Researchers at Oxford University recently completed Phase I clinical trials of a novel 'universal' influenza vaccine. This new vaccine is a Modified Vaccinia virus Ankara (MVA) vector encoding nucleoprotein and matrix protein 1 (MVA−NP+M1) for Influenza A. These structural, and highly conserved regions of the virus were targeted because of their presence in all strains of Influenza A. The researchers found that in their small sample size the human subjects experienced a large increase in CD8+ immunogenicity to Influenza A after being given the vaccine compared to previous levels and the levels in the control group. The vaccine was also found to be generally safe and caused few minor side effects. The researchers plan to continue testing on the vaccine in order to find the optimum dosage and to measure the actual effect of the vaccine on a larger sample size.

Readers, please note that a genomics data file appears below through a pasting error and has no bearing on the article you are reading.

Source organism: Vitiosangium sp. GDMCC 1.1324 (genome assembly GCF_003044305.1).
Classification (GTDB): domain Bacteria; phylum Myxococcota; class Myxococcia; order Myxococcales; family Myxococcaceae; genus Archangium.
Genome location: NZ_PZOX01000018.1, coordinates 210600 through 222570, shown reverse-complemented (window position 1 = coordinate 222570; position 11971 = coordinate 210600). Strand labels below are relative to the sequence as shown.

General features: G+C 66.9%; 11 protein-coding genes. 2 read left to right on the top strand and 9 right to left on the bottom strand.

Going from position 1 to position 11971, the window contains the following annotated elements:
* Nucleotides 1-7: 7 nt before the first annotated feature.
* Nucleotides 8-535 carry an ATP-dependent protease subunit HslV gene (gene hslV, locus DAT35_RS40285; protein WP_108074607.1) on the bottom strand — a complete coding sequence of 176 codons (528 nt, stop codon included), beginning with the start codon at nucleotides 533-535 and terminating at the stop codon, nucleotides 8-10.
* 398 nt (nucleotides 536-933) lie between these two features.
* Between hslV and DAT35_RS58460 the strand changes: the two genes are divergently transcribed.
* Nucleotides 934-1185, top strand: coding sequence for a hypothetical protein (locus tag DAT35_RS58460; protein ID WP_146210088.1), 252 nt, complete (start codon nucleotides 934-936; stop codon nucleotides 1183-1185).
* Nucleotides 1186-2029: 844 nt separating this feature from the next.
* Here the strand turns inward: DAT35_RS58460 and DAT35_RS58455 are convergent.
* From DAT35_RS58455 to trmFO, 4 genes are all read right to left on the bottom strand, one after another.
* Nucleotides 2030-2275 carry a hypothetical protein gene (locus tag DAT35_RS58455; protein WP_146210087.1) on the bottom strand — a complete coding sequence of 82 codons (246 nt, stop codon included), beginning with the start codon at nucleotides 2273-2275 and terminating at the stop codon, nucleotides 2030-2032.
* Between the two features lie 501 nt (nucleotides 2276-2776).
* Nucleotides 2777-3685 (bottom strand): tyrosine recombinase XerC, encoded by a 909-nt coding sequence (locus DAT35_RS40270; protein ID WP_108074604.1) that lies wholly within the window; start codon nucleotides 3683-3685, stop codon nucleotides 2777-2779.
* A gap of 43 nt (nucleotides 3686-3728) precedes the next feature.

This research is extremely important because the current system of influenza A vaccination is expensive and requires much 'guesswork.' Current manufacturers of the Influenza A vaccine must create a new vaccine each year based on the specific strain of the virus in circulation. The vaccine usually takes 4 months to make and as a result, the vaccine must be created far in advance of the flu season. Oftentimes it is hard to predict exactly which strain is going to appear the strongest and so scientists must make educated guesses about which strain to create a vaccine against. The 'universal' vaccine, however, would eliminate the need to create yearly vaccines and would respond to all of the Influenza A strains, decreasing the cost and need for guesswork that currently exists.